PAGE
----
Shale Gas Knowledge Hub Sponsors Annual Planning Conference in Erie

The Shale Gas Knowledge Hub, an initiative of the Center for Energy Policy and Management at Washington & Jefferson College, recently served as a Diamond Sponsor for the Annual Conference of the Pennsylvania Chapter of the American Planning Association. The conference was held at the Bayfront Convention Center in Erie, PA from October 14 through October 16, 2018. The conference featured over 40 concurrent sessions on a range of topics pertaining to urban planning and management. Topic sessions included: revitalizing urban neighborhoods through creative transportation investments, measuring blight impacts, and the legal limits to zoning. The Shale Gas Knowledge hub exhibited at the conference and provided outreach and information to planners from across the Commonwealth who were looking for information about shale gas development.

Study Examines Links Between Shale Gas, Sleep, and Depression

In a recently released study, researchers from the University of California, Berkeley and Johns Hopkins University explored the potential impacts shale gas development may have on depression and sleep disorders in individuals living near wells. Evidence from previous research suggested that environmental hazards caused by shale gas development, such as potential air pollution and water contamination, could lead to depression and anxiety in individuals. Furthermore, sleep disorders could potentially result from noise and light generated during daily operations of shale gas companies. The study included 4,932 participants living in counties with shale gas development activity in central and northeast Pennsylvania. The researchers used surveys and electronic health records to collect information about the participants.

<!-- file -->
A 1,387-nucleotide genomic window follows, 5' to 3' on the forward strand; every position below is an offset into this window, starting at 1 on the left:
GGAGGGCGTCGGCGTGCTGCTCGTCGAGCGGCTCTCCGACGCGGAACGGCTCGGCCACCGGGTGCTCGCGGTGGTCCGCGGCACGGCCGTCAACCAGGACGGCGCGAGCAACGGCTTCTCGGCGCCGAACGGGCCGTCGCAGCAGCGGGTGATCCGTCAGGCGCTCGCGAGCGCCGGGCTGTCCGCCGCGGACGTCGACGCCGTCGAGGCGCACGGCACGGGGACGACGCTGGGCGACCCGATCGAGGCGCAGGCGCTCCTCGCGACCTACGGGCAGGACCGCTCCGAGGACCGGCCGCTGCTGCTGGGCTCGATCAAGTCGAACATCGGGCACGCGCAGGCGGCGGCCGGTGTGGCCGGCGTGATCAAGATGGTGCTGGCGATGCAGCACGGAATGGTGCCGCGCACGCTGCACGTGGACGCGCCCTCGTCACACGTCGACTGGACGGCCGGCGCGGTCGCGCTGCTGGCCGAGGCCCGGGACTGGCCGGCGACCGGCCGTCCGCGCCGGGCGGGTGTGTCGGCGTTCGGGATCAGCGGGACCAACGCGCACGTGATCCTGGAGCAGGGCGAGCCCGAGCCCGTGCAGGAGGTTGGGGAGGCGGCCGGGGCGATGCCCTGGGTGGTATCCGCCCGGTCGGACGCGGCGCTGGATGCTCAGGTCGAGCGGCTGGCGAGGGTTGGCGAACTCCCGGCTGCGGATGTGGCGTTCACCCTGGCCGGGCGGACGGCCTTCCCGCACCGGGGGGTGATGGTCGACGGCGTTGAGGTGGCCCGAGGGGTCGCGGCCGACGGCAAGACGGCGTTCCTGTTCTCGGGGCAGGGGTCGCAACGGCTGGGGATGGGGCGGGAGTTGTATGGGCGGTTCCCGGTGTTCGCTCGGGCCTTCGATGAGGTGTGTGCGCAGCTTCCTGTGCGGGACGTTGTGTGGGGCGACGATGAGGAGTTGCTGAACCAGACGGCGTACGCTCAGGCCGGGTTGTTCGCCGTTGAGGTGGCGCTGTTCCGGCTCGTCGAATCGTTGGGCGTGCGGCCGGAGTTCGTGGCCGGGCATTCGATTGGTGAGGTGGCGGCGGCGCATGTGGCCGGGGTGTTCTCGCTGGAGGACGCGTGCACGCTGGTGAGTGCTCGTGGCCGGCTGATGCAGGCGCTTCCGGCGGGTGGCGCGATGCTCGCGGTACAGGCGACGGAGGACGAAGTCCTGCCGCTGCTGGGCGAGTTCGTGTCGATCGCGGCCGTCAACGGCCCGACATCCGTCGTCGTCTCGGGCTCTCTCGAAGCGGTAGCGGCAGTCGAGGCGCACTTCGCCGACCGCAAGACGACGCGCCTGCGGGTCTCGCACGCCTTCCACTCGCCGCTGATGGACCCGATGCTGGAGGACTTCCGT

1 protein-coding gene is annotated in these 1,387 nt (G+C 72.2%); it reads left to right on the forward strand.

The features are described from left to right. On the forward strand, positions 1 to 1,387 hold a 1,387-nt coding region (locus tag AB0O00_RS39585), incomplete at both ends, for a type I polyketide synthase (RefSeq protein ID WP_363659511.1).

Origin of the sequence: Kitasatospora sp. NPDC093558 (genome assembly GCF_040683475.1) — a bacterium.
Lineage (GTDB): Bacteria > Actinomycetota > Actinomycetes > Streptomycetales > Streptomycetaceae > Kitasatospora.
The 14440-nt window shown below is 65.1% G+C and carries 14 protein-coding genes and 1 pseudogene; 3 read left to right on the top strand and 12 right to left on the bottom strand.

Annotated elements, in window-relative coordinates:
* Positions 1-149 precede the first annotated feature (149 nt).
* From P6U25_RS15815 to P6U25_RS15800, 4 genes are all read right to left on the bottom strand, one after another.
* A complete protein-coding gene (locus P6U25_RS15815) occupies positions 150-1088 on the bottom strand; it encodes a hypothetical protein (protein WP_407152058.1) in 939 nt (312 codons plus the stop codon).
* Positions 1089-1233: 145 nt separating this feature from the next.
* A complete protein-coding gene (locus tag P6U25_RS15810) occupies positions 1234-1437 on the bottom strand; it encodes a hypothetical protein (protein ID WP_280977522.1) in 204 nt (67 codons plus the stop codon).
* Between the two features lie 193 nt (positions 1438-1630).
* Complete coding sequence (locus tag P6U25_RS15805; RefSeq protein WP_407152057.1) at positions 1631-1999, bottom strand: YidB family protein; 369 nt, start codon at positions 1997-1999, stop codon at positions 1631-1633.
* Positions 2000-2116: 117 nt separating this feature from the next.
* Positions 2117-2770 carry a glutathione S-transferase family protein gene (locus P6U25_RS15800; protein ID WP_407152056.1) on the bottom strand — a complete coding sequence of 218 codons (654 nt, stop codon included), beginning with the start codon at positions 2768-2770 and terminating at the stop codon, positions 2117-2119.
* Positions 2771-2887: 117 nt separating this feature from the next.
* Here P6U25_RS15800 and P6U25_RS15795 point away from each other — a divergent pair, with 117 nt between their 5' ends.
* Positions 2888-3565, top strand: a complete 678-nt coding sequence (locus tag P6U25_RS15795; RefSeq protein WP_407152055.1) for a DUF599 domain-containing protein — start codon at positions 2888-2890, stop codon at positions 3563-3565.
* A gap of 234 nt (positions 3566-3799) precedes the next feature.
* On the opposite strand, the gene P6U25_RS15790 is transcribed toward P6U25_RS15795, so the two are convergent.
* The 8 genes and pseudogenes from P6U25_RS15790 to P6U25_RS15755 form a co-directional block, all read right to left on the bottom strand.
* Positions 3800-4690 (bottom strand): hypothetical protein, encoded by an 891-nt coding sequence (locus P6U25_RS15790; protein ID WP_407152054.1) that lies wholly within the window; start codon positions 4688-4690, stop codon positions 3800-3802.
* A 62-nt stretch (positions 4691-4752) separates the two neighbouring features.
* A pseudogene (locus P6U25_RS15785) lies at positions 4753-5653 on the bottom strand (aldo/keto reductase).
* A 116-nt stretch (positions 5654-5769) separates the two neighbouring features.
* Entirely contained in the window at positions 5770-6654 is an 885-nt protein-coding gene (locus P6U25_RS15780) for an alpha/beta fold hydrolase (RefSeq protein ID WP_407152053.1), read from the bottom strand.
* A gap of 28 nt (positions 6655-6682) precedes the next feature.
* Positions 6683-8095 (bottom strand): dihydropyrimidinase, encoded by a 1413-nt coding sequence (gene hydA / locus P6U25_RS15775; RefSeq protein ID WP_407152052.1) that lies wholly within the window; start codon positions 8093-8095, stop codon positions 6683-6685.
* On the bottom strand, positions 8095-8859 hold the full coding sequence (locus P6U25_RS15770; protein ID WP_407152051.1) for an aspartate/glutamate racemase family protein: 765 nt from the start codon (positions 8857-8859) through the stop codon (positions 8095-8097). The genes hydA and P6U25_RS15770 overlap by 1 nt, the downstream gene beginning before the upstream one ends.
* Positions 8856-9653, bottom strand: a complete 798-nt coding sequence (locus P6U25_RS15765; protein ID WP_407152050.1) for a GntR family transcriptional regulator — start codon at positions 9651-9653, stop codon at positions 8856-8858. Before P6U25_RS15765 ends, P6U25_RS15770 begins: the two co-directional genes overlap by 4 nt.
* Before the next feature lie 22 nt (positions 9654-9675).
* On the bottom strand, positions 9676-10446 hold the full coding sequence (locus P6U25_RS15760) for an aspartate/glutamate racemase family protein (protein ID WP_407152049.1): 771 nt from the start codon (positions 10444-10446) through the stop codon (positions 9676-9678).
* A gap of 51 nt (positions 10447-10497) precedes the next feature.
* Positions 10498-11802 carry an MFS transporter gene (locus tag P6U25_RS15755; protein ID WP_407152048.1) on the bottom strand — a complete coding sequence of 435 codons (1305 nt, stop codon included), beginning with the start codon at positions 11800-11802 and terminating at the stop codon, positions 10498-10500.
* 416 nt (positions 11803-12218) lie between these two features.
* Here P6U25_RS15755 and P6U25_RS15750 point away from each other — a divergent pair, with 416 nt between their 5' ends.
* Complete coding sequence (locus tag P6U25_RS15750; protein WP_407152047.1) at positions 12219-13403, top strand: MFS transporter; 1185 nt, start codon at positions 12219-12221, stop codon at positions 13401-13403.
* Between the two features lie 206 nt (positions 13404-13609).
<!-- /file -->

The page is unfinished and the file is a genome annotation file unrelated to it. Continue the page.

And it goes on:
Well Permit Fees Would More Than Double Under Proposed DEP Guidelines

The Pennsylvania Department of Environmental Protection (DEP) hopes to more than double the permit fees for shale gas wells in a proposal that was recently released. In the new proposal, both vertical and horizontal unconventional well permits would cost drillers $12,500 each. Previously, vertical well permits cost $4,200 while horizontal well permits cost $5,000. The Department outlined the need for fee increases in its 3-Year Regulatory Fee and Program Cost Analysis Report. In that report, the Department justified the fee hike by arguing that the “DEP’s inspection and program administration responsibilities have increased; however, the number of well permits submitted to DEP does not generate sufficient revenue to cover the costs of administering DEP’s oil and gas program.”

West Virginia Energy Deal Hits Snag Due to US Trade Policy